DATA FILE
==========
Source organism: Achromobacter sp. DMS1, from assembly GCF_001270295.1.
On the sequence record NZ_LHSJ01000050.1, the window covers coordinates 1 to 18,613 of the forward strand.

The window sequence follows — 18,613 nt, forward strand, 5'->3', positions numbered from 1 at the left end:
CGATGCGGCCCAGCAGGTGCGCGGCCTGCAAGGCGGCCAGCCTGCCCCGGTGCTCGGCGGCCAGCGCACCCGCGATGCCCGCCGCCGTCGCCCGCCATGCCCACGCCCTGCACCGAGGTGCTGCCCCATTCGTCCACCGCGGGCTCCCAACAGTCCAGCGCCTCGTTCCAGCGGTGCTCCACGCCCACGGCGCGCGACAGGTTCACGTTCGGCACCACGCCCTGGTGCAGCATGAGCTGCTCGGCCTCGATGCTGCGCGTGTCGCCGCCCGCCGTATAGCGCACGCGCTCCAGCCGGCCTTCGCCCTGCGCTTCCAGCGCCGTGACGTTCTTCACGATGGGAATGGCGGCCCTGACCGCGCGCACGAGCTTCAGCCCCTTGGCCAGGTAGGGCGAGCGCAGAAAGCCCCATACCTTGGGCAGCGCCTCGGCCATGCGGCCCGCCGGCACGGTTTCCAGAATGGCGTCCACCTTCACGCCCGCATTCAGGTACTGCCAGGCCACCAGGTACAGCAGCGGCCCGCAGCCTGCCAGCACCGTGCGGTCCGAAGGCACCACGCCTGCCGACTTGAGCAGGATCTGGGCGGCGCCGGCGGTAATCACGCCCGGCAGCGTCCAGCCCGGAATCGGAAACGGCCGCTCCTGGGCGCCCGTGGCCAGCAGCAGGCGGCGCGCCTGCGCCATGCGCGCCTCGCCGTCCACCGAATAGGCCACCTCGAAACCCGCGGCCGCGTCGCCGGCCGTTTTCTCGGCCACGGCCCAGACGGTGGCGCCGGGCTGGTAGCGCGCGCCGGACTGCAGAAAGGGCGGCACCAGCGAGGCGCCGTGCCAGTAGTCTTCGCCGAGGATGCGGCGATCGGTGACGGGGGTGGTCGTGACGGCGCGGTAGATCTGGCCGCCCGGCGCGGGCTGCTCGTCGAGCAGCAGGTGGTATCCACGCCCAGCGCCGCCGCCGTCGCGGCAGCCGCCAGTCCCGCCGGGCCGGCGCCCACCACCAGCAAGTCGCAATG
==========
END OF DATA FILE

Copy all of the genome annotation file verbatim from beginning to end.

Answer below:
Source organism: Achromobacter sp. DMS1, from assembly GCF_001270295.1.
On the sequence record NZ_LHSJ01000050.1, the window covers coordinates 1 to 18,613 of the forward strand.

The window sequence follows — 18,613 nt, forward strand, 5'->3', positions numbered from 1 at the left end:
CGATGCGGCCCAGCAGGTGCGCGGCCTGCAAGGCGGCCAGCCTGCCCCGGTGCTCGGCGGCCAGCGCACCCGCGATGCCCGCCGCCGTCGCCCGCCATGCCCACGCCCTGCACCGAGGTGCTGCCCCATTCGTCCACCGCGGGCTCCCAACAGTCCAGCGCCTCGTTCCAGCGGTGCTCCACGCCCACGGCGCGCGACAGGTTCACGTTCGGCACCACGCCCTGGTGCAGCATGAGCTGCTCGGCCTCGATGCTGCGCGTGTCGCCGCCCGCCGTATAGCGCACGCGCTCCAGCCGGCCTTCGCCCTGCGCTTCCAGCGCCGTGACGTTCTTCACGATGGGAATGGCGGCCCTGACCGCGCGCACGAGCTTCAGCCCCTTGGCCAGGTAGGGCGAGCGCAGAAAGCCCCATACCTTGGGCAGCGCCTCGGCCATGCGGCCCGCCGGCACGGTTTCCAGAATGGCGTCCACCTTCACGCCCGCATTCAGGTACTGCCAGGCCACCAGGTACAGCAGCGGCCCGCAGCCTGCCAGCACCGTGCGGTCCGAAGGCACCACGCCTGCCGACTTGAGCAGGATCTGGGCGGCGCCGGCGGTAATCACGCCCGGCAGCGTCCAGCCCGGAATCGGAAACGGCCGCTCCTGGGCGCCCGTGGCCAGCAGCAGGCGGCGCGCCTGCGCCATGCGCGCCTCGCCGTCCACCGAATAGGCCACCTCGAAACCCGCGGCCGCGTCGCCGGCCGTTTTCTCGGCCACGGCCCAGACGGTGGCGCCGGGCTGGTAGCGCGCGCCGGACTGCAGAAAGGGCGGCACCAGCGAGGCGCCGTGCCAGTAGTCTTCGCCGAGGATGCGGCGATCGGTGACGGGGGTGGTCGTGACGGCGCGGTAGATCTGGCCGCCCGGCGCGGGCTGCTCGTCGAGCAGCAGGTGGTATCCACGCCCAGCGCCGCCGCCGTCGCGGCAGCCGCCAGTCCCGCCGGGCCGGCGCCCACCACCAGCAAGTCGCAATG